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FBI warns of ‘imminent’ cyberattacks on U.S. hospitals


 

Amid recent reports of hackers targeting and blackmailing health care systems and even patients, the Federal Bureau of Investigation and other agencies have issued warning of “imminent” cyberattacks on more U.S. hospitals.

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A new report released by the Cybersecurity and Infrastructure Security Agency, part of the Department of Homeland Security, noted that the FBI and the Department of Health & Human Services have “credible information of an increased and imminent cybercrime threat to U.S. hospitals and health care providers.”

The agencies are urging “timely and reasonable precautions” to protect health care networks from these threats.

As reported, hackers accessed patient records at Vastaamo, Finland’s largest private psychotherapy system, and emailed some patients last month demanding €200 in bitcoin or else personal health data would be released online.

In June, the University of California, San Francisco, experienced an information technology (IT) “security incident” that led to the payout of $1.14 million to individuals responsible for a malware attack in exchange for the return of data.

In addition, last week, Sky Lakes Medical Center in Klamath Falls, Ore., released a statement in which it said there had been a ransomware attack on its computer systems. Although “there is no evidence that patient information has been compromised,” some of its systems are still down.

“We’re open for business, it’s just not business as usual,” Tom Hottman, public information officer at Sky Lakes, said in an interview.

Dr. Paul Appelbaum

Dr. Paul Appelbaum

Paul S. Appelbaum, MD, Dollard Professor of Psychiatry, Medicine, and Law at Columbia University, New York, said in an interview, “People have known for a long time that there are nefarious actors out there.” He said all health care systems should be prepared to deal with these problems.

“In the face of a warning from the FBI, I’d say that’s even more important now,” Dr. Appelbaum added.

‘Malicious cyber actors’

In the new CISA report, the agency noted that it, the FBI, and the HHS have been assessing “malicious cyber actors” targeting health care systems with malware loaders such as TrickBot and BazarLoader, which often lead to data theft, ransomware attacks, and service disruptions.

“The cybercriminal enterprise behind TrickBot, which is likely also the creator of BazarLoader malware, has continued to develop new functionality and tools, increasing the ease, speed, and profitability of victimization,” the report authors wrote.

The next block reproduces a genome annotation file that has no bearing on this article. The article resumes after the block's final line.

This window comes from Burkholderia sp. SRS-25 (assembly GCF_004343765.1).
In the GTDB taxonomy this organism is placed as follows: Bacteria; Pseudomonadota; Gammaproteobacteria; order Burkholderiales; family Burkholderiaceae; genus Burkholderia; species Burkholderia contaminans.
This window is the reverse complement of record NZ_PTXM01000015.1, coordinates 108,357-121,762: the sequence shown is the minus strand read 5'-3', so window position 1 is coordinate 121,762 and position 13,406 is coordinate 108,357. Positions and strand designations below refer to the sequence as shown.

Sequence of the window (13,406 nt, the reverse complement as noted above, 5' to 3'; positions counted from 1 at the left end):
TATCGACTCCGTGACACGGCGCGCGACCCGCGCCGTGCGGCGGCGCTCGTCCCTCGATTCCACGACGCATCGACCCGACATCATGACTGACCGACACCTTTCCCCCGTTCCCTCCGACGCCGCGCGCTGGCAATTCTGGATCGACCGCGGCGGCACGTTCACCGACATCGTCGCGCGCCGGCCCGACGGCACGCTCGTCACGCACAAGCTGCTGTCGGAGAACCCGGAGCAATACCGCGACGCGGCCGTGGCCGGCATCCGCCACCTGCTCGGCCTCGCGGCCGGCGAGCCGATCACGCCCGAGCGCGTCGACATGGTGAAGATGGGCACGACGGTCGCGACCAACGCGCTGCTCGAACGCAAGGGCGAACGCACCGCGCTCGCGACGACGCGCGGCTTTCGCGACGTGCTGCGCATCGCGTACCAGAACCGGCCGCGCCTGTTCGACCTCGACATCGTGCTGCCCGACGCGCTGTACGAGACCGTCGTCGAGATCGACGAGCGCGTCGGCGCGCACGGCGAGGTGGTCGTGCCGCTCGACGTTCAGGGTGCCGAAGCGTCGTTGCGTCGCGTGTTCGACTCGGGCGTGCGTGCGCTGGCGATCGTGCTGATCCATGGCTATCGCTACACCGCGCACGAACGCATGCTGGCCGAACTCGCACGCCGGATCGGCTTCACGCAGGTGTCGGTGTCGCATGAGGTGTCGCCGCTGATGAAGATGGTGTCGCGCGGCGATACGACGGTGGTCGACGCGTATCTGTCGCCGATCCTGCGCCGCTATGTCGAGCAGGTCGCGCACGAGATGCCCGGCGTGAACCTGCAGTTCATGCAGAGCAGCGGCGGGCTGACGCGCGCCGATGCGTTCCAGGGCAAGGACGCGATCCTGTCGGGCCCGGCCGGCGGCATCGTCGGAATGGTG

Phishing campaigns often contain attachments with malware or links to malicious websites. “Loaders start the infection chain by distributing the payload,” the report noted. A backdoor mechanism is then installed on the victim’s device.

In addition to TrickBot and BazarLoader (or BazarBackdoor), the report discussed other malicious tools, including Ryuk and Conti, which are types of ransomware that can infect systems for hackers’ financial gain.

“These issues will be particularly challenging for organizations within the COVID-19 pandemic; therefore, administrators will need to balance this risk when determining their cybersecurity investments,” the agencies wrote.

Dr. Appelbaum said his organization is taking the warning seriously.

“When the report first came out, I received emails from every system that I’m affiliated with warning about it and encouraging me as a member of the medical staff to take the usual prudent precautions,” such as not opening attachments or links from unknown sources, he said.

“The FBI warning has what seems like very reasonable advice, which is that every system should automatically back up their data off site in a separate system that’s differently accessible,” he added.

After a ransomware attack, the most recently entered information may not be backed up and could get lost, but “that’s a lot easier to deal with then losing access to all of your medical records,” said Dr. Appelbaum.

Ipsit Vahia, MD, medical director at the Institute for Technology and Psychiatry at McLean Hospital, Belmont, Mass., noted that, in answer to the FBI warning, he has heard that many centers, including his own, are warning their clinicians not to open any email attachments at this time.

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